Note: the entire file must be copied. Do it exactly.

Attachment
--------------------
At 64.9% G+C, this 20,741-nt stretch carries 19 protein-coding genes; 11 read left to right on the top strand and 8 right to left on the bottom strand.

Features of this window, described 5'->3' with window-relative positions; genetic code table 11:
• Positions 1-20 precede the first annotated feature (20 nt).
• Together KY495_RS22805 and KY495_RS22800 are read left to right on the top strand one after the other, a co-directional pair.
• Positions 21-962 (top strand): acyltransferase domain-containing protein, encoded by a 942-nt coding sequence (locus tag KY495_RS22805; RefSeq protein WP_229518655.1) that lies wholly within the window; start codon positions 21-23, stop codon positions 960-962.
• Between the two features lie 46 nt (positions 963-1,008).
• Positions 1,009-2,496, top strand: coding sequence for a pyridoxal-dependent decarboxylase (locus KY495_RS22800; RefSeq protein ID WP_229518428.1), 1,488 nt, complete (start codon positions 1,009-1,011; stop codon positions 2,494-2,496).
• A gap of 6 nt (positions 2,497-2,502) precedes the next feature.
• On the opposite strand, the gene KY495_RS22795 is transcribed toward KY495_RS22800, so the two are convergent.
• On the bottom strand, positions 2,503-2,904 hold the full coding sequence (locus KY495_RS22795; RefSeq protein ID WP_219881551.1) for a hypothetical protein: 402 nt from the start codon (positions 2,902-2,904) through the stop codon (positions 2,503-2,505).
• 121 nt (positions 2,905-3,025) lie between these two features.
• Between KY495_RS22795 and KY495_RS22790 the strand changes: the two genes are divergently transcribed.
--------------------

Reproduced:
At 64.9% G+C, this 20,741-nt stretch carries 19 protein-coding genes; 11 read left to right on the top strand and 8 right to left on the bottom strand.

Features of this window, described 5'->3' with window-relative positions; genetic code table 11:
• Positions 1-20 precede the first annotated feature (20 nt).
• Together KY495_RS22805 and KY495_RS22800 are read left to right on the top strand one after the other, a co-directional pair.
• Positions 21-962 (top strand): acyltransferase domain-containing protein, encoded by a 942-nt coding sequence (locus tag KY495_RS22805; RefSeq protein WP_229518655.1) that lies wholly within the window; start codon positions 21-23, stop codon positions 960-962.
• Between the two features lie 46 nt (positions 963-1,008).
• Positions 1,009-2,496, top strand: coding sequence for a pyridoxal-dependent decarboxylase (locus KY495_RS22800; RefSeq protein ID WP_229518428.1), 1,488 nt, complete (start codon positions 1,009-1,011; stop codon positions 2,494-2,496).
• A gap of 6 nt (positions 2,497-2,502) precedes the next feature.
• On the opposite strand, the gene KY495_RS22795 is transcribed toward KY495_RS22800, so the two are convergent.
• On the bottom strand, positions 2,503-2,904 hold the full coding sequence (locus KY495_RS22795; RefSeq protein ID WP_219881551.1) for a hypothetical protein: 402 nt from the start codon (positions 2,902-2,904) through the stop codon (positions 2,503-2,505).
• 121 nt (positions 2,905-3,025) lie between these two features.
• Between KY495_RS22795 and KY495_RS22790 the strand changes: the two genes are divergently transcribed.